For Consumers

New legislative report on affordability reveals current state of Washington’s health care system

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December 1, 2023

OLYMPIA, Wash. —  The Office of the Insurance Commissioner has delivered a preliminary report to legislators describing the current state of Washington’s health care system. The report explores recent market consolidation and a process for evaluating changes that could improve affordability. 

The Legislature provided both Insurance Commissioner Mike Kreidler and Attorney General Bob Ferguson with funding last year to review key factors impacting the affordability of health care coverage for individuals, businesses and state government. The two offices were tasked with compiling policy options for improving the affordability of health care in Washington. 

The final report is due to the Legislature in August 2024.

“Washington state has made tremendous progress in helping people access health coverage,” said Kreidler. “Our uninsured rate is one of the lowest in the country, and I’m so proud we were early adopters of Medicaid expansion. But too many people have health insurance they cannot afford to use. We need to get at the underlying costs of health care and I'm grateful the Legislature is helping us do this critical work.”  

A 2022 survey found that 62% of people in Washington had trouble affording health care in the past year and had either rationed their prescriptions, delayed care or depleted their savings to pay for health care. Eighty-one percent said they worried about affording health care in the future.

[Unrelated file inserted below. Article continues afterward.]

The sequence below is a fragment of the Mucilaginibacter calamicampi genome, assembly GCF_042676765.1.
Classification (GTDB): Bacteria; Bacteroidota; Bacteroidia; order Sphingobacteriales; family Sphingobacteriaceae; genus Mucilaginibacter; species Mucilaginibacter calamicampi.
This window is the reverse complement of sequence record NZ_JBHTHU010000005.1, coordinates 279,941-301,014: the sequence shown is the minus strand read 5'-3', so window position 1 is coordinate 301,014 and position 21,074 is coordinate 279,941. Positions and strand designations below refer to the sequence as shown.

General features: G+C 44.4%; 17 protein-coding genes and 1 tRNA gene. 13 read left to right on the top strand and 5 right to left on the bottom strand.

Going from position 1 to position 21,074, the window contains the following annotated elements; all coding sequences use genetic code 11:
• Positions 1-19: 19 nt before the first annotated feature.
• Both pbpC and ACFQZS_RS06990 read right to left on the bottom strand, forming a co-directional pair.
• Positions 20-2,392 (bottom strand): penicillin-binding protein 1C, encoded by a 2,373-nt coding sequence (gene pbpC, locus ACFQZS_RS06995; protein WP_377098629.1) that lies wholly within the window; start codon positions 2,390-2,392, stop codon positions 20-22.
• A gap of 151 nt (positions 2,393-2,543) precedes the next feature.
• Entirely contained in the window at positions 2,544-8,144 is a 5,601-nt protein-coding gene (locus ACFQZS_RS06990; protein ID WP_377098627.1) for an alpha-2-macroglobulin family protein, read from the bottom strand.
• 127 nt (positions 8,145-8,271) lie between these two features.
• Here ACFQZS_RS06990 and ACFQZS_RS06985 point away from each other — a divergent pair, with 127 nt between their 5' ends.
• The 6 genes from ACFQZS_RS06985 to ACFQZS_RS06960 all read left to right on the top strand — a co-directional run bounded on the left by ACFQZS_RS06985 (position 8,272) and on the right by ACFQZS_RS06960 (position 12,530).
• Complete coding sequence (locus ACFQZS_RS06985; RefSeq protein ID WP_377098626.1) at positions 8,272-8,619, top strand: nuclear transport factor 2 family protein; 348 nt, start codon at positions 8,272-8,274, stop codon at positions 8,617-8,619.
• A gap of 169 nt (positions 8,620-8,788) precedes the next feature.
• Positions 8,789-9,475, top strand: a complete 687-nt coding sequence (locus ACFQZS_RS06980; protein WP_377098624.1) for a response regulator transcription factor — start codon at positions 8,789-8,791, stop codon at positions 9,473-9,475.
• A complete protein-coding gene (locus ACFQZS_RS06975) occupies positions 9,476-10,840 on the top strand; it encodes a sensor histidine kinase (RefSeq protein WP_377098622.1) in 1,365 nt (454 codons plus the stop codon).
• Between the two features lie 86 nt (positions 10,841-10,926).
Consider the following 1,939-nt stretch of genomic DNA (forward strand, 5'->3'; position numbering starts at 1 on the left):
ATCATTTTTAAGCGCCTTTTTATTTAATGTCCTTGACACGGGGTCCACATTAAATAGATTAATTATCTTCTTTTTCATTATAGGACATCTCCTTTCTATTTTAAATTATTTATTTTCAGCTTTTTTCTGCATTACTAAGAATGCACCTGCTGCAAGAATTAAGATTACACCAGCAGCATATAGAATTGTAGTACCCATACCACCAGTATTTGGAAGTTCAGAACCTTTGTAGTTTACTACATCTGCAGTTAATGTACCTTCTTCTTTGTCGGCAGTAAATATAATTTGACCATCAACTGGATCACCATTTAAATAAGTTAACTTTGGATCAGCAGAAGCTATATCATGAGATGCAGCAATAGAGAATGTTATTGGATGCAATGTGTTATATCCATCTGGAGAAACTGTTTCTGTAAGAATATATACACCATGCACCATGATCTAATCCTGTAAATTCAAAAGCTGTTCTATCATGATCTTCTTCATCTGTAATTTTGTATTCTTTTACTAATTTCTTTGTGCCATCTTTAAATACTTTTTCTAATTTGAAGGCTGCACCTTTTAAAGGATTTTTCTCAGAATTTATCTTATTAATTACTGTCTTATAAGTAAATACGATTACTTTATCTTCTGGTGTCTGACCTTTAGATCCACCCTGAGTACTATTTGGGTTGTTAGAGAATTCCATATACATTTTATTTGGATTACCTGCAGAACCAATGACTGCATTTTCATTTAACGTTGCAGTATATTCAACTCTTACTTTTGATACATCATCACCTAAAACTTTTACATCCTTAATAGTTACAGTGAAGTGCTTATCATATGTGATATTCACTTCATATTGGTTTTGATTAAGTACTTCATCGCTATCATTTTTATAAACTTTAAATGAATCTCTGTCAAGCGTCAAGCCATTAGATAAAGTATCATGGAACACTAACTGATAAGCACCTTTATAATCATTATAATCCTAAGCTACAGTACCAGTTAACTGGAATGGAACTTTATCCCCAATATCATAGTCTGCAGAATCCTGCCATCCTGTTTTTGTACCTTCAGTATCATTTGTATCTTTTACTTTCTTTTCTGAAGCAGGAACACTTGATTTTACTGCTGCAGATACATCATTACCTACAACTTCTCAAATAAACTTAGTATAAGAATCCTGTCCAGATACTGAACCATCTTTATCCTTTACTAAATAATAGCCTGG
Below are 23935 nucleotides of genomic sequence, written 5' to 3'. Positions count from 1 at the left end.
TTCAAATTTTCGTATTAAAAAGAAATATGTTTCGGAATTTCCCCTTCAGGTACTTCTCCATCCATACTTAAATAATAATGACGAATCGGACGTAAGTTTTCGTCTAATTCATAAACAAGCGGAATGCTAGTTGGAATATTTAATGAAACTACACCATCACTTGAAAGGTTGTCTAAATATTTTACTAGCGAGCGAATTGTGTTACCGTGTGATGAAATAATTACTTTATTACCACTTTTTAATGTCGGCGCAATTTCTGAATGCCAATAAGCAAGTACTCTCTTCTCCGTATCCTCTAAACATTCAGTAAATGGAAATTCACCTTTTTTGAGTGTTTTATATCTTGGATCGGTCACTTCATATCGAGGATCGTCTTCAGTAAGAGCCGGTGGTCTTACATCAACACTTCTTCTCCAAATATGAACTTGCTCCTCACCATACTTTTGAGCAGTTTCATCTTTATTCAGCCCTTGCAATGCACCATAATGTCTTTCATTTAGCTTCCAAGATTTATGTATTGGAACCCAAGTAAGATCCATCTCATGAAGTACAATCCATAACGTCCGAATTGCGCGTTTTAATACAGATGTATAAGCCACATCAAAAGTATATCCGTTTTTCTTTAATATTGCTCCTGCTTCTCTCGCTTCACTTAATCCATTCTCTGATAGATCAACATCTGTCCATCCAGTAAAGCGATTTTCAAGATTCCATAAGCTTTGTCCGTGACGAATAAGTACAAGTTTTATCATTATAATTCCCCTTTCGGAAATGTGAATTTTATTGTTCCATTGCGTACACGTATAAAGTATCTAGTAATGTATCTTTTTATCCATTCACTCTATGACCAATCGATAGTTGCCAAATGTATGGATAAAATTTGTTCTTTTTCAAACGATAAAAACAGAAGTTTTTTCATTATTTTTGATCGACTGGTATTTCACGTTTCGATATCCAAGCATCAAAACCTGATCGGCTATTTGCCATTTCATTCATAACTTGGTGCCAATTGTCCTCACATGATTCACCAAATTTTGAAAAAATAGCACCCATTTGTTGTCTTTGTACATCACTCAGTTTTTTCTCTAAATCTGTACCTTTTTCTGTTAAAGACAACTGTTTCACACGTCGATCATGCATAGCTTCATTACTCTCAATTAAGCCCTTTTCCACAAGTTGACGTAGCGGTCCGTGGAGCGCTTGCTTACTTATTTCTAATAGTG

The report describes how the cost of health care is driven by two factors: The type and number of health services people use, and the price of those services. Employers, including Washington state, have tried to reduce health care costs by promoting the use of generic drugs and high-deductible plans and encouraging the use of higher quality, lower cost health care providers and facilities. But the structure of our health care system, including consolidation of health insurers, hospitals and health care providers, has limited the impact of these efforts. 

The preliminary report includes details on: 

  • The structure of Washington’s current health care system, including information about vertical and horizontal consolidation of health insurers, hospitals and health care providers. 
  • Private equity investment trends in Washington.
  • An overview of potential policy options to improve health care affordability, some of which have already been adopted in Washington. 
  • An overview of current enforcement of federal and state antitrust laws aimed at securing strong market competition. 
  • A review of how other states monitor and challenge health care consolidation. 
  • A review of non-compete agreements in health care and anti-competitive provisions in insurer/provider contracts.

The final report will include in-depth actuarial and economic analysis of the policy options that generate the most interest from legislators and interest groups.